Iowa Department of Commerce
Banking Division
200 E. Grand Suite 300
Des Moines, IA 50309
Phone: 515-281-4014

Law Enforcement

Report the crime to all police and sheriff's departments with jurisdiction in your case. Give them as much documented evidence as possible. Get a copy of your police report. Keep the telephone number of your fraud investigator handy and give it to creditors and others who require certification of your case. Banks and credit card companies may require you to produce the police report in order to verify the crime.

Stolen Checks

If you have had checks stolen or bank accounts set up fraudulently, report it to the check verification companies listed below. Put stop payments on any outstanding checks that you are unsure of. Cancel your checking and savings accounts and obtain new account numbers. Give the bank a secret password for your account. When creating a password, don't use common numbers like the last four digits of your Social Security number, your birthdate, middle name, mother's maiden name, pet's name, address, consecutive numbers, or anything else that could easily be discovered by thieves.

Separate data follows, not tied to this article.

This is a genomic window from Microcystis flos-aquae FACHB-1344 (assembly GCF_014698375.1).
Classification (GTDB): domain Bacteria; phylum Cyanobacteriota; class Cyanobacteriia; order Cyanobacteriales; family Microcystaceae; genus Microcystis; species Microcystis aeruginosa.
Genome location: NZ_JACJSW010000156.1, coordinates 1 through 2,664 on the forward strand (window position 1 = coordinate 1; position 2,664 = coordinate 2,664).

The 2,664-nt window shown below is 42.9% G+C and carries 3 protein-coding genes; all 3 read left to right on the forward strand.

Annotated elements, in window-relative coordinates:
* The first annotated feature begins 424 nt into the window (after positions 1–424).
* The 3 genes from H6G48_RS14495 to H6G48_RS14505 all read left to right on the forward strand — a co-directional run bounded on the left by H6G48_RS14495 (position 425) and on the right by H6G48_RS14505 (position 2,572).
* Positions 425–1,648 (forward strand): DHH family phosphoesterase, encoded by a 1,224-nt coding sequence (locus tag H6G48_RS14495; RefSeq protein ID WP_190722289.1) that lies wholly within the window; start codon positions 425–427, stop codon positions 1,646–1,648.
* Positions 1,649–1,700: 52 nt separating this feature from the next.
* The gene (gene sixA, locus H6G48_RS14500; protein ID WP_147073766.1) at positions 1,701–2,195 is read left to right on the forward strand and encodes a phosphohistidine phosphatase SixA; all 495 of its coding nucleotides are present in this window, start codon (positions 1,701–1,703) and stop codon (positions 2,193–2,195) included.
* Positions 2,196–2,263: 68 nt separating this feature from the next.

Check Verification Company Telephone Number Mailing Address
CheckRite 800-766-2748 P.O. Box 520370
Salt Lake City, UT 84152
Chexsystems 800-428-9623
12005 Ford Road #600
Dallas, TX 75234

Equifax 800-437-5120 11602 Roosevelt Blvd.
St. Petersburg, FL 33716
NPC Check Services, Inc. 800-526-5380 P.O. Box 379
Riverdale, NJ 07457
SCAN 800-262-7771 19803 N. Creek Parkway
Bothell, WA 98011
TeleCheck 800-710-9898 P.O. Box 17370
Denver, CO 80217

Automatic Teller Machine (ATM) Cards

If your ATM card has been stolen or compromised, get a new card, account number and password. Do not use your old password or the common passwords and personal identification numbers listed above.